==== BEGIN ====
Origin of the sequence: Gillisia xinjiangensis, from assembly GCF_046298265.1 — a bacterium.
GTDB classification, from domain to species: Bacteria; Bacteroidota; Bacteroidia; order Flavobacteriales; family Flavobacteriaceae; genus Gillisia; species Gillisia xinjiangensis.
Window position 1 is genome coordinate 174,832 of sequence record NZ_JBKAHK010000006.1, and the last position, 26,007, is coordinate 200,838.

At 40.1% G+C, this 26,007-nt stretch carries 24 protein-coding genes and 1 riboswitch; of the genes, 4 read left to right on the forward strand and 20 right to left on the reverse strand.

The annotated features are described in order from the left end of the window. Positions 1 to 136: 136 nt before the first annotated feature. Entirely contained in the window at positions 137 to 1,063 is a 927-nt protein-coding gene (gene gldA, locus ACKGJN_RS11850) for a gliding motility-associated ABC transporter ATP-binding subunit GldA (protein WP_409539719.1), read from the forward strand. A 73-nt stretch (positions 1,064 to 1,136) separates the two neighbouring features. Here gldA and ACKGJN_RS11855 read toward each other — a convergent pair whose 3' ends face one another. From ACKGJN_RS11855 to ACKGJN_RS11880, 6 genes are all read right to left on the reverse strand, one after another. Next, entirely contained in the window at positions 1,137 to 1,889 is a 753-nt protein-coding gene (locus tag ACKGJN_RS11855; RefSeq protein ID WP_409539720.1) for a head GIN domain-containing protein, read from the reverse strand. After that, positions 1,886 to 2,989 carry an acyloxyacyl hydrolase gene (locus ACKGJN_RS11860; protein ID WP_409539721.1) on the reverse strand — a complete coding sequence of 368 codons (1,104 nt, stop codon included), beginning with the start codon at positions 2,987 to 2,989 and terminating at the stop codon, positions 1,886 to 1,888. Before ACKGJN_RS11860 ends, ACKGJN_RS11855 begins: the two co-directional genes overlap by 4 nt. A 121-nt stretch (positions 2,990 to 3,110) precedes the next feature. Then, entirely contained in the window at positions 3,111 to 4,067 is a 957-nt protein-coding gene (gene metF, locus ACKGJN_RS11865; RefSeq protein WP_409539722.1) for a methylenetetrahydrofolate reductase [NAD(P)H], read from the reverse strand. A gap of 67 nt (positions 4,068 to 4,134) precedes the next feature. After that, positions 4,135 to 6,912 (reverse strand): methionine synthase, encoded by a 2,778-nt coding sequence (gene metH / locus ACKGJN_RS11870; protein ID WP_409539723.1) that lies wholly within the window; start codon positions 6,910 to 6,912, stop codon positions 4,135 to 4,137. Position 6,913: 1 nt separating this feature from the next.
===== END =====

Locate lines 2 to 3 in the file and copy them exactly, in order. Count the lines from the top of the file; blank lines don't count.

GTDB classification, from domain to species: Bacteria; Bacteroidota; Bacteroidia; order Flavobacteriales; family Flavobacteriaceae; genus Gillisia; species Gillisia xinjiangensis.
Window position 1 is genome coordinate 174,832 of sequence record NZ_JBKAHK010000006.1, and the last position, 26,007, is coordinate 200,838.